Test Tracks, Roadshows, Now What About The Hyperloop Launch?

The Hyperloop is fast, it is cool and it is expensive. It is also struggling to come to life and become a reality after so many stories tracking its development. The most that has been done so far is a half-kilometer test track north of Las Vegas, and a traveling show soliciting for proposals for the first routes. Government officials and bureaucrats want it to work, in the hopes that it would improve transportation and infrastructure through private investment rather than through government funding.

A recent study by the American Society of Civil Engineers estimated that it would require more than $2 trillion over the next ten years to improve infrastructure. President Trump has promised to allocate the money, as well as encouraging the private sector to get involved, or encouraging private-public partnerships (PPP). Perhaps Hyperloop One is hoping for a piece of that funding pie. Despite no lack of private investment opportunities, maybe Hyperloop One is looking for more than just funding but regulation support.

The Hyperloop One team kicked off a roadshow in Washington. D.C. to raise awareness and get a read from government representatives. One aim of the event was to solicit ideas and plans for the Hyperloop One’s first implementation. Officials and planners from the U.S. and across the world attended and joined in the discussion about the best Hyperloop routes, The Verge reported.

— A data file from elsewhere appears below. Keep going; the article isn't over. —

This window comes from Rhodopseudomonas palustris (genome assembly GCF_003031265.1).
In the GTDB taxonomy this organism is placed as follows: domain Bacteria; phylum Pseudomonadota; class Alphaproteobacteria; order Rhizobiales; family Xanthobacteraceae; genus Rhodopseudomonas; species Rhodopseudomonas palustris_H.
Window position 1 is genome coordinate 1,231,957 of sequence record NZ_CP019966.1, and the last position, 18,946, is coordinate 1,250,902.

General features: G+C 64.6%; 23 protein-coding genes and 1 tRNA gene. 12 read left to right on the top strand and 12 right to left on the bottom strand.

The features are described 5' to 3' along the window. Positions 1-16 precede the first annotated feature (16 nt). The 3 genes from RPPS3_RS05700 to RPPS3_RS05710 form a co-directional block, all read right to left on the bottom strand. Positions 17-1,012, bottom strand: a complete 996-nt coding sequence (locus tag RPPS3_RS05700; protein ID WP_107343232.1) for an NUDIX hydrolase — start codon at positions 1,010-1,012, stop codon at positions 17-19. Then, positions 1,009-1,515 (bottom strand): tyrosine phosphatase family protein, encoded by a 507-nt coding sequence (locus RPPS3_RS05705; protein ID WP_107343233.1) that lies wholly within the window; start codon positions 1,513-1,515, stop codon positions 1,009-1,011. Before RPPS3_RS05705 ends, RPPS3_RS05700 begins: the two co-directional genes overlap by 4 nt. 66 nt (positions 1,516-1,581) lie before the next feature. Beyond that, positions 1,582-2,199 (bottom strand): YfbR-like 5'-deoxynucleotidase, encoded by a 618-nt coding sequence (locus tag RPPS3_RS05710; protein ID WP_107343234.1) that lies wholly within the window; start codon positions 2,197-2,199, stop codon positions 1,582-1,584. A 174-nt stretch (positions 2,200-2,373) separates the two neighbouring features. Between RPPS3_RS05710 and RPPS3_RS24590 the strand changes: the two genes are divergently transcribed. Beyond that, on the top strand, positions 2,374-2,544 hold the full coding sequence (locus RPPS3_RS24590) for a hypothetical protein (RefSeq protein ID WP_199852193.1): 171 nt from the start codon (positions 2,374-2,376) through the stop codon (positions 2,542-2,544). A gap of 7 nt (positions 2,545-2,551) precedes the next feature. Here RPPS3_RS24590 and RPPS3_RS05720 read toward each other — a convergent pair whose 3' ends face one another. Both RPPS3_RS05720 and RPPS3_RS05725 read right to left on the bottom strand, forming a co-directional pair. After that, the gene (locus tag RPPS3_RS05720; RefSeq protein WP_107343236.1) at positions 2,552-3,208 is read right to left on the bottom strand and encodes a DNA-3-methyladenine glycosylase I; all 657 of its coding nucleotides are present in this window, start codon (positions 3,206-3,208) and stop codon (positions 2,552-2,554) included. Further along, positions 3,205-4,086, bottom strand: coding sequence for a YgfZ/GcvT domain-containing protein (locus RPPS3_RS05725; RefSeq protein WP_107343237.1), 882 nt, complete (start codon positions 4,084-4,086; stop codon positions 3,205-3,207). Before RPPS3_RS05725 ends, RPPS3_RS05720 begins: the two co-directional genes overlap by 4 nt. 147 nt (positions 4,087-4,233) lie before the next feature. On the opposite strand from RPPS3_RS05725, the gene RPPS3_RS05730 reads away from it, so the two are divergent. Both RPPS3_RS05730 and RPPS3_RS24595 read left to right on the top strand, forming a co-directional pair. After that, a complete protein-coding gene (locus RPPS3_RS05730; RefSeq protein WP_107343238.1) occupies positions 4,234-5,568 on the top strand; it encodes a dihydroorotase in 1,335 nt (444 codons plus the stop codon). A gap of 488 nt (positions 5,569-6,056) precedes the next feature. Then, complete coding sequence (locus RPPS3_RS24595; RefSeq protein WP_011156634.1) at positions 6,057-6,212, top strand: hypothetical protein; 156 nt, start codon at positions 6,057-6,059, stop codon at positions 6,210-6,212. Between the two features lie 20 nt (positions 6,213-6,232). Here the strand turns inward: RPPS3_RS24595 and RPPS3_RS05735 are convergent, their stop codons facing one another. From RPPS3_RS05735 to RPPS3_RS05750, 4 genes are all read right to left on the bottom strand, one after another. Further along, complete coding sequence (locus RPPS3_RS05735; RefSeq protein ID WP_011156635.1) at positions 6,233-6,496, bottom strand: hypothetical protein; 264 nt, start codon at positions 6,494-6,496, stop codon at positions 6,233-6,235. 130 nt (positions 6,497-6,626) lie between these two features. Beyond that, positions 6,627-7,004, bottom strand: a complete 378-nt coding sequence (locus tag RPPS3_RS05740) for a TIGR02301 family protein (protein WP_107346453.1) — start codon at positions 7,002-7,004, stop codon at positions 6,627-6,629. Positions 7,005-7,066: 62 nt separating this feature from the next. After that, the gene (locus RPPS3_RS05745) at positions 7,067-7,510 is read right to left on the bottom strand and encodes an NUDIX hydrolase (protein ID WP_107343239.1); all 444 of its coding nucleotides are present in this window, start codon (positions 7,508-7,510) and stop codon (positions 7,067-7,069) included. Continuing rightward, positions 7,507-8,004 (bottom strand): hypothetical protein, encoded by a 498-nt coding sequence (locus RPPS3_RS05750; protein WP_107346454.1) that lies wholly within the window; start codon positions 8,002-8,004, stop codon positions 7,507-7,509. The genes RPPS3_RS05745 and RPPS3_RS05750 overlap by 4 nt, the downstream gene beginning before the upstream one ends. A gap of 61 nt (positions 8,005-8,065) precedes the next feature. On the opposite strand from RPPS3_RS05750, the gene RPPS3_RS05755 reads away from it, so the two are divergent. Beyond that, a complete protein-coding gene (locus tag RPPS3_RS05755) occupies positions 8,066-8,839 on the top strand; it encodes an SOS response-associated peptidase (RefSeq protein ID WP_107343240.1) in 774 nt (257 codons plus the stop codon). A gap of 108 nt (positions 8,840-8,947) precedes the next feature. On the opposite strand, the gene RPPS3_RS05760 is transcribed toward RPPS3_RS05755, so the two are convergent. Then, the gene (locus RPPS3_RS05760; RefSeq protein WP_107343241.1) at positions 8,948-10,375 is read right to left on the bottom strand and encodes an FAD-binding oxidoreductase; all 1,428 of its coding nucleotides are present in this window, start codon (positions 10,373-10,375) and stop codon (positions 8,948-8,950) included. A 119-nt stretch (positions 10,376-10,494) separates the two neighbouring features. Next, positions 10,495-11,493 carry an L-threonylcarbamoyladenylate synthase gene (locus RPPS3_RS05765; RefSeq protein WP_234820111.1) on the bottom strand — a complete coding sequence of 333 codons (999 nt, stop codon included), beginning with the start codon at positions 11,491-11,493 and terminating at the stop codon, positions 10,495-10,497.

The infrastructure for Hyperloop One does not yet exist, however, the theoretical basis of the bold technology has been in discussion since the 1970s and earlier. The main idea behind the 700 mile speeds is to have the vehicles or capsules to travel in a tunnel with a partial vacuum. In ideal conditions with as much vacuum as possible, you can transport an object inside an airless pipe or tunnel and it would zoom from one end to the other with almost no energy expenditure.

Although this has been proven in the lab with pipes and pingpong balls, it is another matter to scale up with vehicles the size of train cars. Underground tunnels would have to be dug, a low friction rail system set in place, and then a vacuum has to be maintained, in order to reach near supersonic speeds. In addition, vehicles have to withstand the stress of a quick acceleration and deceleration that the system will create. On top of that, the passenger safety factors have to be considered. Whiplash can be a regular occurrence.

The Hyperloop concept is clearly an expensive project that will need time and capital to bring to life in a heavily regulated infrastructure and transportation industry. However, it has not been lacking in private investments, which is where Hyperloop One needs to keep focusing. Waiting for financial support from the government will only bring higher costs and bigger barriers. Bold Business encourages greater private sector involvement in infrastructure projects to get them moving more quickly and at lower costs, or further consideration into private-public partnerships (PPP).

Originally Published at: http://www.boldbusiness.com/transportation/test-tracks-roadshows-now-what-about-the-hyperloop-launch/

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